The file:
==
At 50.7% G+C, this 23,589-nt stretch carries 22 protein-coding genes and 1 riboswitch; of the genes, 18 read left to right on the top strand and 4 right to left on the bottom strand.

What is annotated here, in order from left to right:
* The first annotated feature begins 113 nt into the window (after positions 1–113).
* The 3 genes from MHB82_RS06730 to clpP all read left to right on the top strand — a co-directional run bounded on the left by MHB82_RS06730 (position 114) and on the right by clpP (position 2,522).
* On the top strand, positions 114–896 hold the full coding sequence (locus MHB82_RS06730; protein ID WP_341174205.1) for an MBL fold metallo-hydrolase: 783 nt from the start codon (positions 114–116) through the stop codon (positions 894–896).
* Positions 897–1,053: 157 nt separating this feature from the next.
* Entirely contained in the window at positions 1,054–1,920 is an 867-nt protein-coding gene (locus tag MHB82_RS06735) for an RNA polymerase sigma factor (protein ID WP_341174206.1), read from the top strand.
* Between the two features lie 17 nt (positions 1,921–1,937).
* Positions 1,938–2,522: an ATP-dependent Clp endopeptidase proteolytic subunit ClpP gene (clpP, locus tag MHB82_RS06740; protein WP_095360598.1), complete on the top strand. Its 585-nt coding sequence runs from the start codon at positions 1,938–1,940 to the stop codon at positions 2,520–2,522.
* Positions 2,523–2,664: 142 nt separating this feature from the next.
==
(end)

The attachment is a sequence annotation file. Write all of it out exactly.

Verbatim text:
At 50.7% G+C, this 23,589-nt stretch carries 22 protein-coding genes and 1 riboswitch; of the genes, 18 read left to right on the top strand and 4 right to left on the bottom strand.

What is annotated here, in order from left to right:
* The first annotated feature begins 113 nt into the window (after positions 1–113).
* The 3 genes from MHB82_RS06730 to clpP all read left to right on the top strand — a co-directional run bounded on the left by MHB82_RS06730 (position 114) and on the right by clpP (position 2,522).
* On the top strand, positions 114–896 hold the full coding sequence (locus MHB82_RS06730; protein ID WP_341174205.1) for an MBL fold metallo-hydrolase: 783 nt from the start codon (positions 114–116) through the stop codon (positions 894–896).
* Positions 897–1,053: 157 nt separating this feature from the next.
* Entirely contained in the window at positions 1,054–1,920 is an 867-nt protein-coding gene (locus tag MHB82_RS06735) for an RNA polymerase sigma factor (protein ID WP_341174206.1), read from the top strand.
* Between the two features lie 17 nt (positions 1,921–1,937).
* Positions 1,938–2,522: an ATP-dependent Clp endopeptidase proteolytic subunit ClpP gene (clpP, locus tag MHB82_RS06740; protein WP_095360598.1), complete on the top strand. Its 585-nt coding sequence runs from the start codon at positions 1,938–1,940 to the stop codon at positions 2,520–2,522.
* Positions 2,523–2,664: 142 nt separating this feature from the next.